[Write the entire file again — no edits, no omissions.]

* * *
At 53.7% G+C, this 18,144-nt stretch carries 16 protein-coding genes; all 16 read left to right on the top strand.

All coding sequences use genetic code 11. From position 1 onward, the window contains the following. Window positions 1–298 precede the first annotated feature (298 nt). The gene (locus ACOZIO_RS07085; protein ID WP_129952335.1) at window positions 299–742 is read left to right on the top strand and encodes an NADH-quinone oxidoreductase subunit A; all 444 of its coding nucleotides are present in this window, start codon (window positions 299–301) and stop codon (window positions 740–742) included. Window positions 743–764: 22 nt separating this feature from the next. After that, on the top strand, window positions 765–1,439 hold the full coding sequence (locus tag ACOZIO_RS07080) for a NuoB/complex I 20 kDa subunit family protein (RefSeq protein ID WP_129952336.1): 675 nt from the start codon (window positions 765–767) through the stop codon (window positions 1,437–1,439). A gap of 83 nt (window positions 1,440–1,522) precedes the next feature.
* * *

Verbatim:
At 53.7% G+C, this 18,144-nt stretch carries 16 protein-coding genes; all 16 read left to right on the top strand.

All coding sequences use genetic code 11. From position 1 onward, the window contains the following. Window positions 1–298 precede the first annotated feature (298 nt). The gene (locus ACOZIO_RS07085; protein ID WP_129952335.1) at window positions 299–742 is read left to right on the top strand and encodes an NADH-quinone oxidoreductase subunit A; all 444 of its coding nucleotides are present in this window, start codon (window positions 299–301) and stop codon (window positions 740–742) included. Window positions 743–764: 22 nt separating this feature from the next. After that, on the top strand, window positions 765–1,439 hold the full coding sequence (locus tag ACOZIO_RS07080) for a NuoB/complex I 20 kDa subunit family protein (RefSeq protein ID WP_129952336.1): 675 nt from the start codon (window positions 765–767) through the stop codon (window positions 1,437–1,439). A gap of 83 nt (window positions 1,440–1,522) precedes the next feature.